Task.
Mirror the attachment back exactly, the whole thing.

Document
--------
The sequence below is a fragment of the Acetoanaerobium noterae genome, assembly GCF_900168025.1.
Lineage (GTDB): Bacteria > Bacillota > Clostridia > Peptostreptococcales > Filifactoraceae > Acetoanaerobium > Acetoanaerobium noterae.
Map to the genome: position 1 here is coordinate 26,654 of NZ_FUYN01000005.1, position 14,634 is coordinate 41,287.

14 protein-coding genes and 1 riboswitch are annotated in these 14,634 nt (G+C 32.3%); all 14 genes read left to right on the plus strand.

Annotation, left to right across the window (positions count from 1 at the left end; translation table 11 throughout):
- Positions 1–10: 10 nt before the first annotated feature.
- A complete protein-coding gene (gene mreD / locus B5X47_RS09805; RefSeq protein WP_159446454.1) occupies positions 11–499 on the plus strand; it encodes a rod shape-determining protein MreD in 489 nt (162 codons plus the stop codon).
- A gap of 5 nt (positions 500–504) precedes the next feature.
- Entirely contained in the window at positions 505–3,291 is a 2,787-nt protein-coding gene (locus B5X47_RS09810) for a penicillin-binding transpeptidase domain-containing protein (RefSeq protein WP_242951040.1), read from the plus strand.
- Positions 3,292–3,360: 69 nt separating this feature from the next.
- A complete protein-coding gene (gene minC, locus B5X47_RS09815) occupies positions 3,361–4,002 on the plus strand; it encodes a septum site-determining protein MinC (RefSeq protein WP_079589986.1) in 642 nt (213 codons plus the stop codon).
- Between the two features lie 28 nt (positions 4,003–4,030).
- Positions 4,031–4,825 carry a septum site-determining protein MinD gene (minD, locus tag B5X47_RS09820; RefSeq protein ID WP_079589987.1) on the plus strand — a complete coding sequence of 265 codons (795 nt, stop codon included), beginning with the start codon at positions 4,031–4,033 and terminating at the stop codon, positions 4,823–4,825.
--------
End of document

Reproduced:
The sequence below is a fragment of the Acetoanaerobium noterae genome, assembly GCF_900168025.1.
Lineage (GTDB): Bacteria > Bacillota > Clostridia > Peptostreptococcales > Filifactoraceae > Acetoanaerobium > Acetoanaerobium noterae.
Map to the genome: position 1 here is coordinate 26,654 of NZ_FUYN01000005.1, position 14,634 is coordinate 41,287.

14 protein-coding genes and 1 riboswitch are annotated in these 14,634 nt (G+C 32.3%); all 14 genes read left to right on the plus strand.

Annotation, left to right across the window (positions count from 1 at the left end; translation table 11 throughout):
- Positions 1–10: 10 nt before the first annotated feature.
- A complete protein-coding gene (gene mreD / locus B5X47_RS09805; RefSeq protein WP_159446454.1) occupies positions 11–499 on the plus strand; it encodes a rod shape-determining protein MreD in 489 nt (162 codons plus the stop codon).
- A gap of 5 nt (positions 500–504) precedes the next feature.
- Entirely contained in the window at positions 505–3,291 is a 2,787-nt protein-coding gene (locus B5X47_RS09810) for a penicillin-binding transpeptidase domain-containing protein (RefSeq protein WP_242951040.1), read from the plus strand.
- Positions 3,292–3,360: 69 nt separating this feature from the next.
- A complete protein-coding gene (gene minC, locus B5X47_RS09815) occupies positions 3,361–4,002 on the plus strand; it encodes a septum site-determining protein MinC (RefSeq protein WP_079589986.1) in 642 nt (213 codons plus the stop codon).
- Between the two features lie 28 nt (positions 4,003–4,030).
- Positions 4,031–4,825 carry a septum site-determining protein MinD gene (minD, locus tag B5X47_RS09820; RefSeq protein ID WP_079589987.1) on the plus strand — a complete coding sequence of 265 codons (795 nt, stop codon included), beginning with the start codon at positions 4,031–4,033 and terminating at the stop codon, positions 4,823–4,825.